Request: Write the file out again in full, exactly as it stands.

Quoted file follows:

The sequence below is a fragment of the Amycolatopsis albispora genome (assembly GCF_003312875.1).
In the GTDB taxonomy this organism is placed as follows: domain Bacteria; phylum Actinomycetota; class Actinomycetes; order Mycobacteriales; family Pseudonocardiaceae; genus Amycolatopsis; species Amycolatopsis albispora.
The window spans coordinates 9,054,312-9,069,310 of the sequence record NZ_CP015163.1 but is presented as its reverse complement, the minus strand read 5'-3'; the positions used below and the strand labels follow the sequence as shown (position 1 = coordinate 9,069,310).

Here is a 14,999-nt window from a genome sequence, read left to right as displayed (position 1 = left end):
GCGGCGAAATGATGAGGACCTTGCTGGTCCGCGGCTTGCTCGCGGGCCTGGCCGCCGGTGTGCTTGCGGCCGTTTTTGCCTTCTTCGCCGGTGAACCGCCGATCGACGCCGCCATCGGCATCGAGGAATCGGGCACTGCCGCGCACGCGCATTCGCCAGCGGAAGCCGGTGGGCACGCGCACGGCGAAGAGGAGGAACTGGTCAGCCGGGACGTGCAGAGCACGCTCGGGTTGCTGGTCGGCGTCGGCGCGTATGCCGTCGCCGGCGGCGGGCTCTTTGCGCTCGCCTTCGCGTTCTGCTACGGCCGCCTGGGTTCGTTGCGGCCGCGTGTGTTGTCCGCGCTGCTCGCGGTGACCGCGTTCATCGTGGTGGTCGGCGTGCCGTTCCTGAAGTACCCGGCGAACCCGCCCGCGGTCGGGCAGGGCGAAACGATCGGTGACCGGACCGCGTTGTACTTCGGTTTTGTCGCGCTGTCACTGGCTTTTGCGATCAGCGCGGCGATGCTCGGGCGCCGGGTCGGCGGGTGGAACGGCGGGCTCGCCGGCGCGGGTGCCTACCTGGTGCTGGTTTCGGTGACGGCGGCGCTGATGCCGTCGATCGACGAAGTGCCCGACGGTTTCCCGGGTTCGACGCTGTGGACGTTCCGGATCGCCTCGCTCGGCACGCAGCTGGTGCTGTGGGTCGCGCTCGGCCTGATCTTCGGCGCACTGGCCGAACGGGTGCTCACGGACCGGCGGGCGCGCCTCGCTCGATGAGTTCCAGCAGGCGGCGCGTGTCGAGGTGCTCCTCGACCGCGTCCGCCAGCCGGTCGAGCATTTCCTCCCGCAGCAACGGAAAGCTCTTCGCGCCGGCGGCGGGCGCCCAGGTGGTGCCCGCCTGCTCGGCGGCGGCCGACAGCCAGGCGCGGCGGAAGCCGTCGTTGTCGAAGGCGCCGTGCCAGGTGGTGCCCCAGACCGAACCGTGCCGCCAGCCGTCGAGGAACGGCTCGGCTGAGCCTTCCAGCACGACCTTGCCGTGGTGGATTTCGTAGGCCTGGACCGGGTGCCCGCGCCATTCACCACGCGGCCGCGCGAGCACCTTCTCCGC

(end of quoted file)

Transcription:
The sequence below is a fragment of the Amycolatopsis albispora genome (assembly GCF_003312875.1).
In the GTDB taxonomy this organism is placed as follows: domain Bacteria; phylum Actinomycetota; class Actinomycetes; order Mycobacteriales; family Pseudonocardiaceae; genus Amycolatopsis; species Amycolatopsis albispora.
The window spans coordinates 9,054,312-9,069,310 of the sequence record NZ_CP015163.1 but is presented as its reverse complement, the minus strand read 5'-3'; the positions used below and the strand labels follow the sequence as shown (position 1 = coordinate 9,069,310).

Here is a 14,999-nt window from a genome sequence, read left to right as displayed (position 1 = left end):
GCGGCGAAATGATGAGGACCTTGCTGGTCCGCGGCTTGCTCGCGGGCCTGGCCGCCGGTGTGCTTGCGGCCGTTTTTGCCTTCTTCGCCGGTGAACCGCCGATCGACGCCGCCATCGGCATCGAGGAATCGGGCACTGCCGCGCACGCGCATTCGCCAGCGGAAGCCGGTGGGCACGCGCACGGCGAAGAGGAGGAACTGGTCAGCCGGGACGTGCAGAGCACGCTCGGGTTGCTGGTCGGCGTCGGCGCGTATGCCGTCGCCGGCGGCGGGCTCTTTGCGCTCGCCTTCGCGTTCTGCTACGGCCGCCTGGGTTCGTTGCGGCCGCGTGTGTTGTCCGCGCTGCTCGCGGTGACCGCGTTCATCGTGGTGGTCGGCGTGCCGTTCCTGAAGTACCCGGCGAACCCGCCCGCGGTCGGGCAGGGCGAAACGATCGGTGACCGGACCGCGTTGTACTTCGGTTTTGTCGCGCTGTCACTGGCTTTTGCGATCAGCGCGGCGATGCTCGGGCGCCGGGTCGGCGGGTGGAACGGCGGGCTCGCCGGCGCGGGTGCCTACCTGGTGCTGGTTTCGGTGACGGCGGCGCTGATGCCGTCGATCGACGAAGTGCCCGACGGTTTCCCGGGTTCGACGCTGTGGACGTTCCGGATCGCCTCGCTCGGCACGCAGCTGGTGCTGTGGGTCGCGCTCGGCCTGATCTTCGGCGCACTGGCCGAACGGGTGCTCACGGACCGGCGGGCGCGCCTCGCTCGATGAGTTCCAGCAGGCGGCGCGTGTCGAGGTGCTCCTCGACCGCGTCCGCCAGCCGGTCGAGCATTTCCTCCCGCAGCAACGGAAAGCTCTTCGCGCCGGCGGCGGGCGCCCAGGTGGTGCCCGCCTGCTCGGCGGCGGCCGACAGCCAGGCGCGGCGGAAGCCGTCGTTGTCGAAGGCGCCGTGCCAGGTGGTGCCCCAGACCGAACCGTGCCGCCAGCCGTCGAGGAACGGCTCGGCTGAGCCTTCCAGCACGACCTTGCCGTGGTGGATTTCGTAGGCCTGGACCGGGTGCCCGCGCCATTCACCACGCGGCCGCGCGAGCACCTTCTCCGC